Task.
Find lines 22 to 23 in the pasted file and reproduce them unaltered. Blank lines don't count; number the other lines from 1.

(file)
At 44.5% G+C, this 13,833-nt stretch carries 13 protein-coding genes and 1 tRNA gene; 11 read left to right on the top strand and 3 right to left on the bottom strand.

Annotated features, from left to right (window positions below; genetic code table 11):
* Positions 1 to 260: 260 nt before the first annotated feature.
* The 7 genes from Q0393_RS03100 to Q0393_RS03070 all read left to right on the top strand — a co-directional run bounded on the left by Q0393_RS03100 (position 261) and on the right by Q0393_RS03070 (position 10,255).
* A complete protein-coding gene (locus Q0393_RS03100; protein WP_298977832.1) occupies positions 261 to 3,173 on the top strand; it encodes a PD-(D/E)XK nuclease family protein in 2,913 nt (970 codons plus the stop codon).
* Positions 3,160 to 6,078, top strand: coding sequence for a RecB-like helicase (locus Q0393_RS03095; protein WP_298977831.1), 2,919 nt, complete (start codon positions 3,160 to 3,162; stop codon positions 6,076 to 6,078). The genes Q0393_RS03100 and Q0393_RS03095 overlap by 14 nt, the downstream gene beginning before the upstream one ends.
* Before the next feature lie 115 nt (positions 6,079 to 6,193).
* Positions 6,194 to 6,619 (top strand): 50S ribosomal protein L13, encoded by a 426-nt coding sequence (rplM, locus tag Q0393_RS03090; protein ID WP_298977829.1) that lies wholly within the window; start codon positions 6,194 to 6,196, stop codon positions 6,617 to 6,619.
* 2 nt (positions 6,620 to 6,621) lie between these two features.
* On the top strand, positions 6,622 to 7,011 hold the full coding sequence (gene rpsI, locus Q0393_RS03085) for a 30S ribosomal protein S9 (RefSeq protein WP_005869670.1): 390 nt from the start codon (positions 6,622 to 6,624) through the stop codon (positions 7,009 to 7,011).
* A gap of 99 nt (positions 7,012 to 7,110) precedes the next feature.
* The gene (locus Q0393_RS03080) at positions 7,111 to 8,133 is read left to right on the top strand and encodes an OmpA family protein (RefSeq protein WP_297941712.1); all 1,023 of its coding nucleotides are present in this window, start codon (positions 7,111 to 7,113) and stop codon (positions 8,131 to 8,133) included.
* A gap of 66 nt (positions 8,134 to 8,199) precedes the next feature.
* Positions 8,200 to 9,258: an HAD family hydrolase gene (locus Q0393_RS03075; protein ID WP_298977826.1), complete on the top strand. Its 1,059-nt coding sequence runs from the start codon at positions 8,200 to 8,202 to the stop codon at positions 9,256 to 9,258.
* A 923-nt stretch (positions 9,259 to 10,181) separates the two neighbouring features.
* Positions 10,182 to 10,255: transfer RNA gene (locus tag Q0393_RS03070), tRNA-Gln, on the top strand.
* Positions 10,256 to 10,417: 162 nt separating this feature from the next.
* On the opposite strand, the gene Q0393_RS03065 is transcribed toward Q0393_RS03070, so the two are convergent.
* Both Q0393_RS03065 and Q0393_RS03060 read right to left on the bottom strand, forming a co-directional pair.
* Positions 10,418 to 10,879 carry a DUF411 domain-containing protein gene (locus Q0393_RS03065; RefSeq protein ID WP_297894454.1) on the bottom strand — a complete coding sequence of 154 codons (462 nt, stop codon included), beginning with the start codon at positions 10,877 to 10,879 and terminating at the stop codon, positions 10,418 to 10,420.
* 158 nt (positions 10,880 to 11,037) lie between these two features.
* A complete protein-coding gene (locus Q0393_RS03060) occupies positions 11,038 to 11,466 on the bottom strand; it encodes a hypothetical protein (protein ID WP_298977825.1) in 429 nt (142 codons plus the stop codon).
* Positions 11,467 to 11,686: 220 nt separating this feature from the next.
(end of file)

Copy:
* A complete protein-coding gene (locus Q0393_RS03060) occupies positions 11,038 to 11,466 on the bottom strand; it encodes a hypothetical protein (protein ID WP_298977825.1) in 429 nt (142 codons plus the stop codon).
* Positions 11,467 to 11,686: 220 nt separating this feature from the next.